The driver’s seating position is right on – this is a Honda, after all, and Hondas tend to do well in this department – but the real kicker is that back seat. My gosh, it’s roomy back here, feeling much more akin to a mid-size sedan than a compact. The fact that you can expand the trunk space via fold-flat rear seats is the cherry on top of it all.
Power-wise, the gas-only portion of the powertrain – a 1.5L four-banger – is good for 107 hp and 99 lb-ft of torque. Not huge numbers, to be sure, but this is a hybrid after all and once you start talking combined figures, you’re looking at 151 hp and just under 200 lb-ft, as long as you have the requisite battery charge to get there. In that circumstance, the Insight is a properly quick thing that gets let down not by the engine, but by the transmission. It should come as no surprise that the Insight gets a continuously variable automatic, a transmission type that tends to not lead to an engaging drive. Worse still is that with the Insight, Honda has decided not to bother putting in artificial shift points, to at least try and make it feel like you’re driving something with a traditional transmission. That may not seem a big deal, but many manufacturers – from Subaru to Toyota – have done so because they say their customers ask for it.
The CVT does make for smooth progress, though. When it’s all said and done, the Insight is a car that drives a little bigger than it is; it’s slightly softer riding than its Civic connections may otherwise suggest, but don’t think that it’s lost the steering response and handling that small Hondas have always been known for. You can still turn-in with gumption and have the front-wheel drive Insight snap you through corners, demonstrating just a little bit of a performance attitude.
A note on performance: don’t make the mistake of thinking the paddles mounted to the steering wheel are for shifting gears – oh no. They’re actually to lower or raise the amount of power-regen drag on the powertrain; the idea is that as you approach a stop, you want to flip the “-“ paddle a bunch to help you slow down and recoup more energy in five preset levels. Once you start again, it gets knocked back to neutral position, unless you’re in “Sport” mode. Then, it stays locked to its highest setting. I get that part. What I don’t get as much was the “+” paddle, to reduce drag. I used the left-hand side paddle quite often, but never the right-hand “+” one. I used the “-“ to slow down, and never really saw the point of backing it off, especially since I knew it would get re-set again anyway.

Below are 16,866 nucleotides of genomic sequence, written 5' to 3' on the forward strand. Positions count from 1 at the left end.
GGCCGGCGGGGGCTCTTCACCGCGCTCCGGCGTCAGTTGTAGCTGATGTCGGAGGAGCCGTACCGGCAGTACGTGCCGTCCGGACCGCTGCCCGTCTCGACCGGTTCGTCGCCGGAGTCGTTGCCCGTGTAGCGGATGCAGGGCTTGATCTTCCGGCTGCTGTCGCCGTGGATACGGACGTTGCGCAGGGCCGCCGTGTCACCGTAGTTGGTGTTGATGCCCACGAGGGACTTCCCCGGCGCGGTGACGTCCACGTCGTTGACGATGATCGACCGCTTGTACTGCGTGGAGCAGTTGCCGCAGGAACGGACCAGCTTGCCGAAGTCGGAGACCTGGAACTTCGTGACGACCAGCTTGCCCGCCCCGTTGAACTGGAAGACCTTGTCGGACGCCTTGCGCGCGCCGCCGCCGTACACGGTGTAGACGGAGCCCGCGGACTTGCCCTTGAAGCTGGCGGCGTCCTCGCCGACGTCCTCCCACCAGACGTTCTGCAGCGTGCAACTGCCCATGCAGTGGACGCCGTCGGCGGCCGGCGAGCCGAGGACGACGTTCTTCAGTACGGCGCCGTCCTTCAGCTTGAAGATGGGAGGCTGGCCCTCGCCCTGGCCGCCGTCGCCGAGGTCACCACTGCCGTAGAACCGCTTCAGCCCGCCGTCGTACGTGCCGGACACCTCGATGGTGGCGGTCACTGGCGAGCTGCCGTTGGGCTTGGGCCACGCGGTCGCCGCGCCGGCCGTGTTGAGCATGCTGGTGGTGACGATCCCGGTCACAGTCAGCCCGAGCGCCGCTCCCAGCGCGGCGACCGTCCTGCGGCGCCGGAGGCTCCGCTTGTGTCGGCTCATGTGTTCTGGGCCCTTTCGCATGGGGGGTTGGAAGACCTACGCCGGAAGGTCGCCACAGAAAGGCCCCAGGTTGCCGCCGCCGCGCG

Of course, with the Insight – with most hybrids, generally – it’s all about efficiency, and much of that relates to how much you can drive it in EV mode. It’s easy enough to get it there; assuming you have enough charge, you will start out in full-EV if you’re easy with your throttle inputs. Full-EV then sticks around until about 40 km/h, at which point it decides that speeds have exceeded the EV’s ability. You can also activate “EV mode” with the press of a button mounted just below the charge pad, alongside “Econ” and “Sport”. Activating “EV” forces the powertrain to keep the EV motor on for longer, allowing for slightly more aggressive throttle inputs. EV mode cannot be activated if the system senses that there isn’t enough charge, however. Econ and Sport work pretty much as advertised – Econ deadens throttle inputs and will modify your climate system, while Sport does the opposite – but I don’t see many using Sport in their Insight. Personally, I left it in Econ most of the time, and was pleased with the 5.5 L/100km of fuel usage I saw in the combined cycle.
In fact, I was pleased with my Insight experience as a whole. It looks classier than the Civic – some would argue it look classier than does the Clarity, too – and overall, it gets the hybrid thing right. Some may argue that a hybrid powertrain isn’t as crucial in a small, light car like this as opposed to large sedans or SUVs, but if you can pull it off without overly affecting the drive, the fun stuff that makes smaller cars such a big draw, I say why not? I have no problem saving a little fuel in the process.